minimum wage law government-mandated wage floor that guarantees reduced employment opportunities for America’s teenagers and low-skilled workers (especially minorities) than George Mason University economics professor Don Boudreaux. On his Café Hayek blog, Don has for many years regularly covered the minimum wage issue with his wisdom, wit, and keen economic thinking, and I applaud his ongoing efforts to educate his readers, students and (hopefully, some day maybe) policymakers [and former Labor Secretaries] about an important economic issue. I once again say “kudos” to Don Boudreaux for his ongoing and tireless efforts to regularly expose the numerous flaws of the minimum wage law government-mandated wage floor that guarantees reduced employment opportunities for America’s teenagers and low-skilled workers.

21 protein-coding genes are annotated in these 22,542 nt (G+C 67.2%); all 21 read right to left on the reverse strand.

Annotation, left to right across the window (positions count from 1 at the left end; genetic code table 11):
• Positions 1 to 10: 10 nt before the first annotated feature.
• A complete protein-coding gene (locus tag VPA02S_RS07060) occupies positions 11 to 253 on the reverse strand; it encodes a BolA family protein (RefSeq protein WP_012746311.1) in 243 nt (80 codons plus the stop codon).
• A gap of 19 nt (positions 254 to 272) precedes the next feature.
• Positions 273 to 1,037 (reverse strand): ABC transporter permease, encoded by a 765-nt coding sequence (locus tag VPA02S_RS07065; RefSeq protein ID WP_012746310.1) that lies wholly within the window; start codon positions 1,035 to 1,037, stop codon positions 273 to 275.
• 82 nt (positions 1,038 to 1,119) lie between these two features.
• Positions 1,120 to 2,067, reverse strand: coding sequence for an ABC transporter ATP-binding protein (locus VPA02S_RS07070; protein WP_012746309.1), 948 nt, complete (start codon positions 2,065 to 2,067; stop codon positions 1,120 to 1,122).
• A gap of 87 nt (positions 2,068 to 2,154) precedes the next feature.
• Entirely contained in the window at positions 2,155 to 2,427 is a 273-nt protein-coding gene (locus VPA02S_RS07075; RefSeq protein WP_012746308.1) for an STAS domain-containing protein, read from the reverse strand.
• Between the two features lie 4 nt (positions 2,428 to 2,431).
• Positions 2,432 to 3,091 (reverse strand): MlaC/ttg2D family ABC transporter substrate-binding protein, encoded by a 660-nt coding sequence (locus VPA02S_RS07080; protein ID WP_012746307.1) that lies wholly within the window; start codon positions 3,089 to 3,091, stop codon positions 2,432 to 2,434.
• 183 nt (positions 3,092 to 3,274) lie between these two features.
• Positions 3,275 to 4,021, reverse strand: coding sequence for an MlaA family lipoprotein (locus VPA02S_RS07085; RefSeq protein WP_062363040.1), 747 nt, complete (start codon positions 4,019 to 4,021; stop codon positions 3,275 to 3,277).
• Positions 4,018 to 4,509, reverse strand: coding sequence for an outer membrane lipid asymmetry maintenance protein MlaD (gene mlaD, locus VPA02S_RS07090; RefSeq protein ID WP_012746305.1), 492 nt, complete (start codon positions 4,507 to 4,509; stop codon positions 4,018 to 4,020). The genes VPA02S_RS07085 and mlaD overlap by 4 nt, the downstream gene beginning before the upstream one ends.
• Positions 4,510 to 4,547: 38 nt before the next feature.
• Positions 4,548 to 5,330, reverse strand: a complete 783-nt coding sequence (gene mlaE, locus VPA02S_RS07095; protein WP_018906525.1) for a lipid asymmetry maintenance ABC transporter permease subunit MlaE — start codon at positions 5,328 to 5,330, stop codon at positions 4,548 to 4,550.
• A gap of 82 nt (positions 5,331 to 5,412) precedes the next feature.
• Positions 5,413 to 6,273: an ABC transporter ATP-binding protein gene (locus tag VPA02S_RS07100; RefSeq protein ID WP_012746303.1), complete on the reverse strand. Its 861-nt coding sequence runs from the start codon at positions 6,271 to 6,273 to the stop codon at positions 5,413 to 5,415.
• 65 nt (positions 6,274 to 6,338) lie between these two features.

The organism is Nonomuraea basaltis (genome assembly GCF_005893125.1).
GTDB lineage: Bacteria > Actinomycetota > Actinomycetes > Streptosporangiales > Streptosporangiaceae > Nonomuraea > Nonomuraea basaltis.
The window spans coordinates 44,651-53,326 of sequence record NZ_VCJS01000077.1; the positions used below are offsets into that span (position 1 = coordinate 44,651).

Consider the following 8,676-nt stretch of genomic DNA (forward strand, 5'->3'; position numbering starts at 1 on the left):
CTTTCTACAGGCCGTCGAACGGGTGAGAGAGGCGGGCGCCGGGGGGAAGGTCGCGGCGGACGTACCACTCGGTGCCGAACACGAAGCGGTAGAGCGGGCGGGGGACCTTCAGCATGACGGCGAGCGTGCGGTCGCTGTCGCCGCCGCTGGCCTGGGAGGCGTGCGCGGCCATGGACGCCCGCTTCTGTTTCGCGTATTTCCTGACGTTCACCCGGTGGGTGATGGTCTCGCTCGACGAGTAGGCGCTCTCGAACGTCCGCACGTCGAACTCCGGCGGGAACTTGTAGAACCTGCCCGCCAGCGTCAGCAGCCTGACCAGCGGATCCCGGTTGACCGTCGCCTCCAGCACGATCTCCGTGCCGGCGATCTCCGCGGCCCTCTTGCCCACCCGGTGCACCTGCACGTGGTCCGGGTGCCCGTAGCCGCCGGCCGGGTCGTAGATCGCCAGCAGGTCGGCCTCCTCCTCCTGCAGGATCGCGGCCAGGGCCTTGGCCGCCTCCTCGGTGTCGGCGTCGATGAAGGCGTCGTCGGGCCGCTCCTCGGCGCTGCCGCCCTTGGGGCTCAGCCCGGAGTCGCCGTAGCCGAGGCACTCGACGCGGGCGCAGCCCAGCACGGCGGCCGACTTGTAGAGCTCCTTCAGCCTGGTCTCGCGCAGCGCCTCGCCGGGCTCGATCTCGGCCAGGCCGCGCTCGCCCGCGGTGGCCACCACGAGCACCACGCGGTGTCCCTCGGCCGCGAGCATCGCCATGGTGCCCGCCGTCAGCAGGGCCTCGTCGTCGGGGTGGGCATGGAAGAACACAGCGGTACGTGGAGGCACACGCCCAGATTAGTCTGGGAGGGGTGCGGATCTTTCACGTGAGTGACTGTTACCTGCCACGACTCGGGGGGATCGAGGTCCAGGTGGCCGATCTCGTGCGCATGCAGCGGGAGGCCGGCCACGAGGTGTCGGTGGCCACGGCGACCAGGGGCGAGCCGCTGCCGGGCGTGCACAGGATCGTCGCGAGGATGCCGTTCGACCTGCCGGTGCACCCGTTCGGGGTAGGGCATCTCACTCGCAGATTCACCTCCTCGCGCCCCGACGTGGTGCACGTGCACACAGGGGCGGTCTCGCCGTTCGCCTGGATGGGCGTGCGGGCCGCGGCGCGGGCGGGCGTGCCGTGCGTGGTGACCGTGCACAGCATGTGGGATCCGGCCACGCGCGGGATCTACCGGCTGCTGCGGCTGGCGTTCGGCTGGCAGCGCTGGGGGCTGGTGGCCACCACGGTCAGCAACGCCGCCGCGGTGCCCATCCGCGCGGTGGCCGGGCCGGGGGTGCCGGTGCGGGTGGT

View related content: Carpe Diem
It’s already time for my third spelling/punctuation/grammar rant of the year (see my last two here and here) on what I think is the most common spelling/punctuation/grammar/orthographic mistake in the English language — the misuse of it’s (or its’) for its — illustrated by the examples below collected from CD comments and other sources on the Web:
1. Germany just put it’s first minimum wage into place last summer.
2. Here is the transcript in it’s entirety.
3. DDT is known to be safe and effective and it’s ban has since caused the deaths of more than 50 million people due to malaria, and sickness in many more.
4. I’ll let you know as soon as it’s on it’s way.
5. Clearly Company X has not handled this contract or it’s clients well.
6. Company X needs to reconfigure or fix it’s firewall.
Here’s an example of why punctuation is important!